I'm Not Quiet, I'm Plotting African Proverbs

·        The dog's bark is not might, but fright. - African Proverb
·        Fire and gunpowder do not sleep together. - African Proverb
·        The calm and silent water drowns a man. - African Proverb
·        He who is courteous is not a fool. - African Proverb

·        The plan kills; the weapon only does the deed. - African Proverb

African Proverbs

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Saturday, May 27, 2017

Egusi Smoked Fish Stew Recipe

Egusi Smoked Fish Stew Recipe


African Recipes by

Egusi smoked fish stew recipe is a stress-free simple African recipe to make for a family weeknight dinner.

Prep time: Cook time: Total time:

Egusi Smoked Fish Stew Recipe

Ingredients:

2 large pieces any smoked fish

2 large white fish filets
2 large handfuls sorrel leaves or spinach

½ cup ground egusi seeds

2 large tomatoes, chopped

1 large onion, chopped

2 teaspoons minced garlic
2 tablespoons palm oil or butter

1 teaspoon ground curry powder

1 hot pepper, chopped

5 cups fish stock or water

Directions:

Heat palm oil over medium heat in a large pot, add onions and garlic. Add remaining ingredients except egusi, fish and sorrel or spinach. Cover and cook for 20 minutes. Add egusi and fish, stir, and simmer 15 minutes longer. Finally add sorrel or spinach simmer 2-3 minutes serve over rice.
Selling fresh fish in Africa to make Egusi Smoked Fish Stew

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Sunday, May 21, 2017

Spiritual Enemies

The belief in spiritual enemies is common throughout the world. These ill-behaved often-dangerous spirits play tricks on humans and do things to disturb anyone who crosses their path.


Spiritual Enemies


Spiritual Enemies

Mischievous spirits are real things to many people in Africa. They dwell in the rivers, the swamps, the forests, the desert and all places in between. They inhabit the great rifts and waterfalls. Every nook and cranny of Africa may have demons, goblins, evil mermaids and disembodied parts of humankind.

Spirits travel at night, during the day, carry mysterious lights, destroy farms, steal seeds from the town granaries, sprinkle disease and famine among the cattle and people, bewitch children in their sleep, impart gifts of divination, skill and other gratuities to whomsoever they favor, or bring sorrow, persecution, or death, any victim they will.  

The belief in ill-behaved spirits are common throughout the world, a man suddenly disappears; evil spirits have devoured him. A hunter develops an unsteady aim with the gun; an evil spirit has paralyzed his expertise in shooting. A man is worsted in a bargain; his patron spirit has forsaken him. Somebody gets the nightmare; it is a demon attempting to kill him.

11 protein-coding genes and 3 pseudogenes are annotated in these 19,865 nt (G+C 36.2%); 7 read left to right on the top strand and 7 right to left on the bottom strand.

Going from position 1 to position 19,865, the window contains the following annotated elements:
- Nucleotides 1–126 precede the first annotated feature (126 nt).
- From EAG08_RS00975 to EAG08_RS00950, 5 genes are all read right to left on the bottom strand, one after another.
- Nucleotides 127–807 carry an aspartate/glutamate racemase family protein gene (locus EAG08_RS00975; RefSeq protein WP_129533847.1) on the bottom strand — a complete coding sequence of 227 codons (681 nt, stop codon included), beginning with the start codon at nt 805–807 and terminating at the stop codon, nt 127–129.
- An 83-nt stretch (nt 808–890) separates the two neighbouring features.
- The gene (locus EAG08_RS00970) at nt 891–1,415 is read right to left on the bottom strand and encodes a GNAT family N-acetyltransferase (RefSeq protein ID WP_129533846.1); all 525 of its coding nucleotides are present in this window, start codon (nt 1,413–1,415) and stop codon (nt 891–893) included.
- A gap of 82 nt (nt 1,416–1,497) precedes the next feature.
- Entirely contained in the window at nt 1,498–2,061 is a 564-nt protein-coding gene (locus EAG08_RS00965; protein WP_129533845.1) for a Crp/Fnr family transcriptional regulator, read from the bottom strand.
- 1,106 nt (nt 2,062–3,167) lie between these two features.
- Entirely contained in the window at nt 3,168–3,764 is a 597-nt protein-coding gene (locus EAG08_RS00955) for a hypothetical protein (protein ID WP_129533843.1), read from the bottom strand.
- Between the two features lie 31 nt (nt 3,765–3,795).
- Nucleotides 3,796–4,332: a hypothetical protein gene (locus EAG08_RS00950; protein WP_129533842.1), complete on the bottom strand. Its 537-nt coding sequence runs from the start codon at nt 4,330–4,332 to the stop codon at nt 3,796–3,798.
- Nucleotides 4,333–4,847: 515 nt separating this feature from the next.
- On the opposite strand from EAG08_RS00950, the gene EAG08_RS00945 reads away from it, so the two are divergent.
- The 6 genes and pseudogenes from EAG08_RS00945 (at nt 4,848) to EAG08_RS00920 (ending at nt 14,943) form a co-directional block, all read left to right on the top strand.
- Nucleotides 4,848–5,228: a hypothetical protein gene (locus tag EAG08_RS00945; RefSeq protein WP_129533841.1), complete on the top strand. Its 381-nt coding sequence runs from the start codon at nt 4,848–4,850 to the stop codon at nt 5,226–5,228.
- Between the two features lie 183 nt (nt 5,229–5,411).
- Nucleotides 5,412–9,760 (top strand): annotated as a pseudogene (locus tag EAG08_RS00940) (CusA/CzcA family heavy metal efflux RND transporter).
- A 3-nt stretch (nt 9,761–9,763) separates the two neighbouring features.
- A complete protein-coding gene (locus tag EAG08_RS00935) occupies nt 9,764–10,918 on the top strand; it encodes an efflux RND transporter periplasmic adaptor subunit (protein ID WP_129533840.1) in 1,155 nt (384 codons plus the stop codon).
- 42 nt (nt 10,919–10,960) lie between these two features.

They may meet a man in the highway and consume him without ritual. They may meet a woman at the well and bewitch her on the spot. A child playing outside may lose its soul in game played with invisible creatures and nobody be the wiser until they sicken and die.

Mischievous spirits are real things to many people in Africa. They dwell in the rivers, the swamps, the forests.
Spiritual Enemies

Types of African Spiritual Enemies


Supernatural beings may be feathered or hoofed, two-legged animal or four-footed animal, with a tail or without a tail, in any form or with no form at all. Against these evils, a strenuous daily fight in which an elaborate assemblage of charms and fetishes must be used.


South Africa’s traditional healers believe that supernatural origins are often the chief cause of disease and have much power over the sick person. Three chief dark powerful creatures are Impaka the cat, Incanti the chameleon and Inqolobane the snake.


Impaka
Impaka is a creature resembling a cat, which has the power of getting inside any house at will. The Impaka is bred by evil spirits and then set on its mission of finding its victim, scratching the body and injecting them with poison.


Incanti
In its natural state, Incanti is a poisonous snake that is believed to have the power of changing its color or assuming various forms resembling different objects and has great powers of fascination. Anyone who comes upon an Icanti is suddenly under a trance and becomes motionless and speechless for days.


Inqumbabane
Inqolobane is a wand like snake which is believed to be the chief cause of uncontrollable high fevers. By getting inside a person, Inqolobane slowly eats the insides of his victim and causing a lingering horrific death.


Protect Yourself from Spiritual Enemies with Fetishes


Common to many tribes in Africa is the belief that the fetishes are powerful through their ritualistic carving and sanctification. Fetishes also are made of different special substances and offered sacrifices depending on the need of the person.

A fetish is an object with perceived supernatural powers used to invoke vigilant and protective spirits to drive away evil spirits, invoke the power to afflict a person with a disease or attempt to control destiny. In Africa and throughout the world these beliefs are manifested in some of the most expressive and magical power figures ever created called fetishes.